– The WSJ reported that representatives of pension and investment funds are negotiating with public companies on ways to limit the role of activist shareholders. Discussions between the Council of Institutional Investors, the Business Roundtable and others are in the early stages. The talks are aimed at reining in the proxy balloting process that corporations complain has become unwieldy. The groups want to raise the thresholds for getting a shareholder proposal up for a vote at AGMs.
‘You should have to show you’re on the path to majority approval,’ said Maria Ghazal, senior vice president at the Business Roundtable, of the discussions. Companies argue that the current thresholds are too low and allow shareholders to repeatedly submit proposals that have little chance of winning approval. John Chevedden, an investor who routinely submits proposals, said raising thresholds would put up unnecessary barriers for small investors. The SEC, which held a meeting on the issue on Thursday, would have to approve any changes put forth by the groups.
– Six US senators introduced a bill that would require the SEC to directly regulate firms such as ISS and Glass Lewis, Reuters reported. The bipartisan bill comes as corporate lobbyists, including the US Chamber of Commerce and the National Association of Manufacturers, are campaigning to rein in proxy advisers, which they argue have too much sway over corporate democracy.
The Corporate Governance Fairness Act bill would require the SEC to regulate proxy advisers directly under the Investment Advisers Act. This would make the firms subject to periodic examinations, which would include a serious review of the firms’ conflicts of interest policies. The SEC and Glass Lewis did not immediately respond to requests for comment.
An ISS spokesperson said the company continues to believe additional federal legislation is not necessary. ‘If this bill were to pass... ISS will do what we always have done: we will comply in full with the law and with the highest standards of the proxy advisory industry,’ he said.
– Snap said the US Department of Justice (DoJ) and the SEC are investigating allegations the company misled investors ahead of its IPO last year, according to Bloomberg. ‘Snap has been responding to subpoenas and requests for information made by staff from the DoJ and the SEC,’ the company said. ‘It is our understanding that these regulators are investigating issues related to the previously disclosed allegations asserted in the class action about our IPO disclosures. While we do not have complete visibility into these investigations, our understanding is that the DoJ is likely focused on IPO disclosures relating to competition from Instagram.’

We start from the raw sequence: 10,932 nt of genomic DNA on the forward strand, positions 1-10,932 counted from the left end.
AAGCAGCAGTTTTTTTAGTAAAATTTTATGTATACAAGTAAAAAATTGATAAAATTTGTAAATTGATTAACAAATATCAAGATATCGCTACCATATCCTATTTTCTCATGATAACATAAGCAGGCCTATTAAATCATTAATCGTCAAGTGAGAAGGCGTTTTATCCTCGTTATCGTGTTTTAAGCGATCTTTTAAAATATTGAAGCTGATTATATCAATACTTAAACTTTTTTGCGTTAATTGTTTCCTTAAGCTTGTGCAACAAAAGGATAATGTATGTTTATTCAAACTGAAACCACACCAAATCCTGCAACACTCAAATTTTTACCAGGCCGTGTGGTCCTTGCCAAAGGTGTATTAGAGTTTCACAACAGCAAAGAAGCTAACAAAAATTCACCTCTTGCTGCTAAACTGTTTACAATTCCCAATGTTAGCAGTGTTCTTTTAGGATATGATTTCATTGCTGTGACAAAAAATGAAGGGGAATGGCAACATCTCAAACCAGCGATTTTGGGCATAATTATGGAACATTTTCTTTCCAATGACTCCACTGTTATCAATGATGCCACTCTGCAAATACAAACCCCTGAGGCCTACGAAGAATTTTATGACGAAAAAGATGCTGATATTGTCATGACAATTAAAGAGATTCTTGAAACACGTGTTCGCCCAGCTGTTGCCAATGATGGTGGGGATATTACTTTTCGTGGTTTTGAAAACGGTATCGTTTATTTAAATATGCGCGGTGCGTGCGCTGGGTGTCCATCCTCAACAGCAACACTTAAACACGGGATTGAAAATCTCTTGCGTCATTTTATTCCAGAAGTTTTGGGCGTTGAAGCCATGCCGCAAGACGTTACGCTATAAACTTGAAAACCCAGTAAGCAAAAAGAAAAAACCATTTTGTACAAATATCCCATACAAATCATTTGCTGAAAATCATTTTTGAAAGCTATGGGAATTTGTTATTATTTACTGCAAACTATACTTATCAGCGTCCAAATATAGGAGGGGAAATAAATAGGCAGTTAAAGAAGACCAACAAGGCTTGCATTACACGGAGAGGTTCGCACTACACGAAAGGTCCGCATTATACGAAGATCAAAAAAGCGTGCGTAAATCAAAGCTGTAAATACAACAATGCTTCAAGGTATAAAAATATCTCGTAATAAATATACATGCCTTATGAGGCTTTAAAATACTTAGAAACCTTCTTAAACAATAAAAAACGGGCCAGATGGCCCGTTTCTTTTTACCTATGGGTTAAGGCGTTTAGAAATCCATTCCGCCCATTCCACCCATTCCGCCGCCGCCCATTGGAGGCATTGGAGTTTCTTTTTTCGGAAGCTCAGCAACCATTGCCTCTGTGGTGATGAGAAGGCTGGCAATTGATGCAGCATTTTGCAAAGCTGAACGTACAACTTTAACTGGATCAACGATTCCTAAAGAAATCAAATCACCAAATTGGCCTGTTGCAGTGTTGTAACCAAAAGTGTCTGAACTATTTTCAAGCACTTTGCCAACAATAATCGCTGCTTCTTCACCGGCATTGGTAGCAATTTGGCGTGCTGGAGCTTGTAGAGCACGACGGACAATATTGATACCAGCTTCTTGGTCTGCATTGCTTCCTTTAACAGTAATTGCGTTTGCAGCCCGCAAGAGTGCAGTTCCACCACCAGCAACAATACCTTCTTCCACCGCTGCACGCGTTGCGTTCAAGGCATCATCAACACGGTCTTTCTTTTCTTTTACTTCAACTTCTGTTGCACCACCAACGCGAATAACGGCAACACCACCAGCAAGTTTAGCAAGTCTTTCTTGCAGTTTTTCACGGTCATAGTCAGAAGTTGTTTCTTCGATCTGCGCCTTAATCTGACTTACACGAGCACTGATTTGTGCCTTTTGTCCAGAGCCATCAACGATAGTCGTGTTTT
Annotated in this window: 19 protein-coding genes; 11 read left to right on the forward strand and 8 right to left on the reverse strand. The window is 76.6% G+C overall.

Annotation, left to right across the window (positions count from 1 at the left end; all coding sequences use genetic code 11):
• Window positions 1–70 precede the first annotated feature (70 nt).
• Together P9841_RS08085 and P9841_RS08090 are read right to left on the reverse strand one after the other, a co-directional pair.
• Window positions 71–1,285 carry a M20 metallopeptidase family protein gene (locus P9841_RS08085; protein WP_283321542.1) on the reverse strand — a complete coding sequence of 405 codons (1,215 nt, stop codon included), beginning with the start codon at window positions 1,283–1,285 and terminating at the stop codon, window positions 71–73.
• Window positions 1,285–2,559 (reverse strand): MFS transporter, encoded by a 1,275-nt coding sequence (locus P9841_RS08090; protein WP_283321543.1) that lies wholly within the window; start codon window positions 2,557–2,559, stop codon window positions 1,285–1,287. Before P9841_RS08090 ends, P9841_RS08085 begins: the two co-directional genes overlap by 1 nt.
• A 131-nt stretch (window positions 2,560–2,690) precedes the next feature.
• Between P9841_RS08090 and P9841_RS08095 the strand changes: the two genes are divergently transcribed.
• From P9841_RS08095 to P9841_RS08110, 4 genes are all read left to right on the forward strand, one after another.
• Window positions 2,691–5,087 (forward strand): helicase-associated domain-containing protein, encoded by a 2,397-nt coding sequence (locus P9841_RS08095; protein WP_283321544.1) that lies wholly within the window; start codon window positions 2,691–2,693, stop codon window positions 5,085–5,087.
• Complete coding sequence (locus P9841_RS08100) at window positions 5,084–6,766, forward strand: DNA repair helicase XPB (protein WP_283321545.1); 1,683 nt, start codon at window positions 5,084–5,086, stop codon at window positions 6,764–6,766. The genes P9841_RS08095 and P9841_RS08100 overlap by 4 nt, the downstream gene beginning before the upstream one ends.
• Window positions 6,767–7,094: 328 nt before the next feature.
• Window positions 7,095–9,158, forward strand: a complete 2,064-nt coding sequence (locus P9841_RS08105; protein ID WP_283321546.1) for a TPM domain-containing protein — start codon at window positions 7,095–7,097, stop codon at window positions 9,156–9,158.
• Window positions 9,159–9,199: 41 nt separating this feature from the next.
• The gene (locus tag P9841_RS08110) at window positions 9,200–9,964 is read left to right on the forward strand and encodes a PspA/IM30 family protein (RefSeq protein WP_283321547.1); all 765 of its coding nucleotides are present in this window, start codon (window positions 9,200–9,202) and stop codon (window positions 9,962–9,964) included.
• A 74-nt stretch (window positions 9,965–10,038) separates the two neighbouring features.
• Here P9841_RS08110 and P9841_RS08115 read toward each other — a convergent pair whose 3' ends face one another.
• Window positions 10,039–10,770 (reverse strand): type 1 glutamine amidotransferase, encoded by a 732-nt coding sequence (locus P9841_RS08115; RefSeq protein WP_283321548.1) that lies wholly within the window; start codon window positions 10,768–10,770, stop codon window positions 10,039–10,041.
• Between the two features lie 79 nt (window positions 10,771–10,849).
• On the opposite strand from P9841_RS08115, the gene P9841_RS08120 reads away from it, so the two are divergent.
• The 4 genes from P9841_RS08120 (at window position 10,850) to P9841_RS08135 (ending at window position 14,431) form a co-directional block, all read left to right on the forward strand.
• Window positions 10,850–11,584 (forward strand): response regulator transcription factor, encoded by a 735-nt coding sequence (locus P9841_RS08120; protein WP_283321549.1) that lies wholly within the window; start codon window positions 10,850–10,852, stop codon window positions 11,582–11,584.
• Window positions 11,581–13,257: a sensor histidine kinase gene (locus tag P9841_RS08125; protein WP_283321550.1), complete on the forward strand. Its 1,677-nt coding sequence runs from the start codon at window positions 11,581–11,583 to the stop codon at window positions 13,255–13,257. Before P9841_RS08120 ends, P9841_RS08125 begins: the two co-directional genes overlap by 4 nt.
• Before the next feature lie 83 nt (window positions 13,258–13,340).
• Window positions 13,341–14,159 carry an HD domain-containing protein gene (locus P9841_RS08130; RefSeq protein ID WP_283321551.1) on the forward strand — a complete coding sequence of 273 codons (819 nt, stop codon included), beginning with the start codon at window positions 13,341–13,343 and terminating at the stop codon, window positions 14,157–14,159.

Snap investors allege in a securities lawsuit that, ahead of its IPO, Snap didn’t reveal how much competition from Instagram was hurting its growth in the second half of 2016. ‘We continue to believe the class action’s claims are meritless and our IPO disclosures were accurate and complete,’ Snap said.
– The WSJ reported that ISS recommended that Campbell Soup Co’s shareholders vote for all five of activist hedge fund firm Third Point’s director nominees. ISS’ nod toward Third Point will likely sway some votes in its direction or give it additional leverage in settlement discussions as it faces an uphill fight to gain influence over the company. Campbell said it disagrees with ISS’ conclusion.
Daniel Loeb’s Third Point is waging a high-profile proxy fight with Campbell, saying the board has done little to lift a slumping stock price and falling soup sales. But there is opposition from at least four descendants of the company’s founder – including three current board members – who together control roughly 41 percent of Campbell shares and plan to vote in favor of the company. Campbell has said it was already undertaking many of the actions Third Point has suggested before it revealed its stake.
– The WSJ reported that the turmoil over the terms of a Brexit agreement has spooked companies large and small, including some far from the UK. The prospect of the UK crashing out of the EU early next year without an agreement spelling out the terms of its exit is now being considered as a plausible scenario inside boardrooms.
‘We didn’t have many no-deal queries until about a month and a half ago,’ said Allie Renison, head of EU and trade policy at the Institute of Directors. With political uncertainty growing, ‘people are becoming much more aware of it,’ she said.
– The US Department of the Treasury has expanded an anti-money-laundering data program that requires title insurance companies to reveal the owners of shell companies buying luxury real estate, according to the WSJ. The changes lower the value threshold of potential acquisitions subject to the requirement and expands the coverage to five new cities.
Shell-company real estate deals are legal, but they’re attractive to money launderers because a deal can be made anonymously and the buyer doesn’t have to explain the origin of the funds used. The industry has largely avoided regulatory scrutiny over its risks of money laundering until recent years.